Dear beloved friends,
I loved our Annual Meeting this last Sunday! Annual Meetings can be such a mixed bag, and they take so much work. I easily spent four entire days just pulling together all the material, summarizing reports, doing the numbers, making everything legible and as concise as I could. It was an administration-heavy week. And while there were moments when I just didn’t want to think about font color and making sure my spreadsheet was calculating correctly, the truth is, I enjoyed the intense focus on details we often overlook.
I enjoyed the work of preparing the meeting, and the meeting itself, because God really is in the details, and the love God has for all creation is so clear in and through this community. We keep saying “yes” to God, and God keeps saying “yes” to us:
- During Covid, we kept our outreach ministries not only going, but expanding! The Deacon’s Dining Hall continued to serve food safely, and The People’s Pantry moved from every other week at St. Philip to every week.
- Even though our budget is tight, we continued to use our financial resources generously. St. Philip’s Tree of Life donated to EMOs HIV Day Center, Leaven Community Land & Housing Coalition, the PNW Chapter of the Union of Black Episcopalians, Street Roots, and other organizations.
- We continued to gather for worship online! I can’t tell you how many folks expressed surprise that a congregation of our average age gathered so consistently online. To me, this is just more evidence of our desire to be together, and our willingness to embrace whatever changes we need to make in order to be God’s people together.
- We prioritized anti-racist action, speaking against racial violence and worked to gather fellow community members to engage in concrete action and policy changes.
- We received a HUGE grant from the Board of Trustees of the Diocese of Oregon, evidence of their confidence in and commitment to the unique work of this community as we seek to house our neighbors and continue to be an organizing force in our neighborhood.
- We are developing partnerships with Second Stories, a two-person development company committed to equitable affordable housing in N/NE Portland, and Portland Community Reinvestment Fund, who will help us develop an affordable living community on our land.
There are so many other things the details tell us, but what stood out to me is this: we are a parish willing to embrace change in order to be a vital presence in our community. This is, after all, a part of our mission statement. I want to remind all of the vision we shared with the diocesan Board of Trustees. We said we wanted to:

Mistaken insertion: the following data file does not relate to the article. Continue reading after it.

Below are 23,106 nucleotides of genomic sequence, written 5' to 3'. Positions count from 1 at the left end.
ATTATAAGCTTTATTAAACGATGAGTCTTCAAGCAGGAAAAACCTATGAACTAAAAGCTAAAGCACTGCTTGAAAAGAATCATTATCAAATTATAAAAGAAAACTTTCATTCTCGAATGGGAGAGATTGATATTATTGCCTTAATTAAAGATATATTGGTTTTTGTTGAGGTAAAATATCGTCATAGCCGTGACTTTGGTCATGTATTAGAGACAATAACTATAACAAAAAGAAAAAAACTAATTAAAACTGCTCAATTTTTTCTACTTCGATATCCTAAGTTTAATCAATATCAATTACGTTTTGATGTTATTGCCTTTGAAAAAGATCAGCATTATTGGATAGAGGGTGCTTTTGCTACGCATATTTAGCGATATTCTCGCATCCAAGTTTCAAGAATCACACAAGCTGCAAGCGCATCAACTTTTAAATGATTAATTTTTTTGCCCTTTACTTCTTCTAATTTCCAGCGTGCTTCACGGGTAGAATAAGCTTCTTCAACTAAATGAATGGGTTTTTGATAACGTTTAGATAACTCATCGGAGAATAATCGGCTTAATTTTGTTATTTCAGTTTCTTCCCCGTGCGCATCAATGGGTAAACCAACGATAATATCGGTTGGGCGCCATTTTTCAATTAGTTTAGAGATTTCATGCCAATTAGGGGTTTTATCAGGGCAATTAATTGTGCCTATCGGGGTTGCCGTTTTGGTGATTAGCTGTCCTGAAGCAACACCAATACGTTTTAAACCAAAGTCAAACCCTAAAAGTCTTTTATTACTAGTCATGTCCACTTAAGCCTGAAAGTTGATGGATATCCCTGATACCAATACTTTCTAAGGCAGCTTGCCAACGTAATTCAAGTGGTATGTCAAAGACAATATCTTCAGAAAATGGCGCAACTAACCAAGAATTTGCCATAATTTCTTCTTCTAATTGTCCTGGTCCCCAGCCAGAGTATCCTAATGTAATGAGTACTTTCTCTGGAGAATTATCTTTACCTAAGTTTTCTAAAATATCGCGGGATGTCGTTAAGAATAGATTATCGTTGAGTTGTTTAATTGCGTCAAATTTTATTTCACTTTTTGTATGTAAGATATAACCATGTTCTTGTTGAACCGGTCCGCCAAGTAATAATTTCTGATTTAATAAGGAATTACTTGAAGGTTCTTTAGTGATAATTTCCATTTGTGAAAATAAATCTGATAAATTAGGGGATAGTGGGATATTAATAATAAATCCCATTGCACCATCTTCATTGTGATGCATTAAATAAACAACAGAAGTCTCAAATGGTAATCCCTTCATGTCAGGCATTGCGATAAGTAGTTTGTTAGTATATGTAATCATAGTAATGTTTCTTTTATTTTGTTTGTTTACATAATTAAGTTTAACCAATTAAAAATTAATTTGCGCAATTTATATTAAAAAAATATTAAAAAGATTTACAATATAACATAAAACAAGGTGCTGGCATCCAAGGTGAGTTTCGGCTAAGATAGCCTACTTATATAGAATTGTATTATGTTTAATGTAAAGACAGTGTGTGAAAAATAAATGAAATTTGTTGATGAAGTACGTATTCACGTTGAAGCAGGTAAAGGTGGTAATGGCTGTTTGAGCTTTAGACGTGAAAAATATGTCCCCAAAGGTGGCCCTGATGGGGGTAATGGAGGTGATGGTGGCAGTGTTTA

- Be a vibrant, worshipping community that is committed to supporting the faith of our members and the spiritual hunger of our neighbors.
- Walk in solidarity with Jesus in our neighborhood through direct social action
- Be a center for the diocese and region for theological and ethical reflection, training, and community organizing in order to form anti-racist disciples of Christ the Liberator.
Certainly the most visible expression of this over the next few years will be building affordable housing. It is significant enough that I am going to give it its own separate Rector’s Note, next week (teaser: we picked a name as a part of our meeting, The Alcena!).
But building an affordable living community is not just about the building. It is about the community. So, this next year, we will work together building better relationships with our neighbors, with the organizations that have meant so much to us in the past (Urban League), and engage more fully with new friends and neighbors (Dishma, the Library, and others!).
I will have more to say to us about how we are going to do this in the future, how I will use my time as your full-time Rector, opportunities for us to connect with our neighbors, and more. But right now, I just want you all to know that I am so delighted to do all of this work with you and our amazing, loving, creative, and active God.